John Allen kept busy this past year, attending dozens of court hearings regarding murder suspects, accused child molesters and others arrested on suspicion of committing crimes in Kern County.

As a prosecutor in the Kern County District Attorney's office, his days, and often nights and weekends, are full. 

"You don't get a lot of sleep, especially when you're in trial," said Allen, 31.

This year marked Allen's first murder trial, and he secured a conviction in the case of Ruben Castro, who was found guilty in May of first-degree murder in the slaying of 34-year-old Andrea Russell.

"(Castro) was a rewarding experience," Allen said. "It was advocating for justice on behalf of a victim who I think was particularly vulnerable because she was a prostitute. The jury came back with a just verdict."

Allen also successfully prosecuted attempted murder, assault and child molestation cases, and in 2017 has a busy slate including another defendant charged with attempted murder, and the case of two former Delano High School employees, one charged with having sex with an underage girl, the other with being an accessory to the crime. 

"You want to get the right results based on what the evidence shows," Allen said of his job. "You want to find the truth. Being a district attorney is a great thing because the job is to find the truth all the time."

Born in San Jose, Allen graduated from Santa Clara University School of Law and was hired by the District Attorney's office in 2011. He said he remains grateful to D.A. Lisa Green for giving him "the best opportunity" when she hired him. 

Jason Kotowski


BHS junior Navonte Demison won the CIF State Wrestling title at 138 pounds.

NICK ELLIS / For The Californian


Navonte Demison made a name for himself in 2016, when the Bakersfield High wrestler won the 138-pound title at the CIF State Wrestling Championships at Rabobank Arena, then promptly ran into the stands to hug his mom with tears streaming down his face.

Then, the Arizona State-bound senior decided to play football for the first time since his freshman year. In doing so, Demison played a large role in helping the Drillers win a state-record 37th Central Section title — and putting his senior year on the mat on hold.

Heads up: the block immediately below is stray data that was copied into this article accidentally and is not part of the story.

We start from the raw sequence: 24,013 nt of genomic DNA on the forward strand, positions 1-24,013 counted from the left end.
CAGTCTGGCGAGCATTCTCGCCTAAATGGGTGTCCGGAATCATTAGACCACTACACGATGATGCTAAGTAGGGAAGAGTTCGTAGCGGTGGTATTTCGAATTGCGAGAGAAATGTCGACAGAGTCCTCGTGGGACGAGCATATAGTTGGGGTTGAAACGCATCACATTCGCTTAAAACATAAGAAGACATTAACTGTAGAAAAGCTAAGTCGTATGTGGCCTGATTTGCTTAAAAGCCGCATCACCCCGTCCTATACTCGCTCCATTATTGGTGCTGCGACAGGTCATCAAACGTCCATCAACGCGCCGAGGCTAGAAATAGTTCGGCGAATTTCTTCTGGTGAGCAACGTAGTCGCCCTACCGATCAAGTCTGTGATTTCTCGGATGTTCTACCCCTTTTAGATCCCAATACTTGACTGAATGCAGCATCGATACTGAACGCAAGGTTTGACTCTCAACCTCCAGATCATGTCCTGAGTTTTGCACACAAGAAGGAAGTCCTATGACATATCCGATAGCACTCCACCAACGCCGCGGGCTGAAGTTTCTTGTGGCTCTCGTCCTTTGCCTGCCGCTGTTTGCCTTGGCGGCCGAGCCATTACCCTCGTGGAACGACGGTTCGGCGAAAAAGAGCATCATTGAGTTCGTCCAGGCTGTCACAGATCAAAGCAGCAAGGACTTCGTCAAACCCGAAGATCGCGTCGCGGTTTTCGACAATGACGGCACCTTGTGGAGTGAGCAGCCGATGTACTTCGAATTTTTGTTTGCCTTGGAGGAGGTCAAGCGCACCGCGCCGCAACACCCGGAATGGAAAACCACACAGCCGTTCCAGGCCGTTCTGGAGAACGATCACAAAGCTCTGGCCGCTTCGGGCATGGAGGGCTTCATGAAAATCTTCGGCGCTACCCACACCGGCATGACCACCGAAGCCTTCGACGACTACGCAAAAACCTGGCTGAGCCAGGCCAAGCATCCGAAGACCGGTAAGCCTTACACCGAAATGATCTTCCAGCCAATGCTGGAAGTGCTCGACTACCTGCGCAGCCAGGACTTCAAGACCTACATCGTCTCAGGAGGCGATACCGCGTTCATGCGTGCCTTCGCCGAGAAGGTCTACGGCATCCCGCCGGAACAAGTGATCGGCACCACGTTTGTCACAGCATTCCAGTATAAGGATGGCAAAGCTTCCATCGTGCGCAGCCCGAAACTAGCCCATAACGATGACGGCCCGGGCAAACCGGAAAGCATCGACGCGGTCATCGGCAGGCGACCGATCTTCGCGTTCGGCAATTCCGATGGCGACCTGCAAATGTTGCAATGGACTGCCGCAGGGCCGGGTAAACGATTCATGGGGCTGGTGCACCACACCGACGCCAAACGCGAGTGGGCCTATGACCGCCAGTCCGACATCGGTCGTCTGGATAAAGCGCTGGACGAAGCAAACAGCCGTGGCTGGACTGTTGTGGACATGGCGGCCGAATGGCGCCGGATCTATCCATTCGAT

Now, eyes are on Demison to see if he can become a two-time state wrestling champion come March. He would be Kern County’s first back-to-back champ since Bakersfield’s Bryce Hammond in 2010-11 — even though football left Demison heavier and without as much practice time on the mat.

— Trevor Horn


Mary Barlow has served in nearly every division of the Kern County Superintendent of Schools office since 2009. Starting this month, she’ll take over as superintendent, becoming the top education official in the county.

Barlow will be sworn in Jan. 10 upon the retirement of Christine Lizardi Frazier. Barlow, currently an associate superintendent, plans on defending her seat during the 2018 mid-term election, she said.

Barlow takes the position during rocky times for education.  A teacher shortage is worsening, growing unfunded pension liabilities are increasingly chewing into district general funds, a minority achievement gap continues to outpace the state average, and state funding levels are just being restored to pre-2008 levels.

“When it comes to funding, this is not a good year for education,” Barlow said, addressing state funding and a recent announcement that CalPERS, the state public employees pension system, cut its earnings forecast, resulting in school districts paying a greater portion of pension contributions.

Chief among Barlow’s plans is to continue addressing the minority achievement gap in Kern County.

“We believe strongly in equity. We’re not competing against each other, we’re competing against ourselves, and we need to close the achievement gap at a much faster pace than the state of California because we have a greater gap,” Barlow said, outlining a variety of pilot programs with which KCSOS has been involved.

One partners the department with Harvard University. The other is a statewide collaborative developing ways to accelerate performance.

“We’re starting to see some movement, but we’ve got a great way to go,” Barlow said.

Barlow was hired in 2009 as deputy administrative officer of KCSOS’ Fiscal Crisis and Management Assistance Team, which provides districts across the state with help during financially trying times.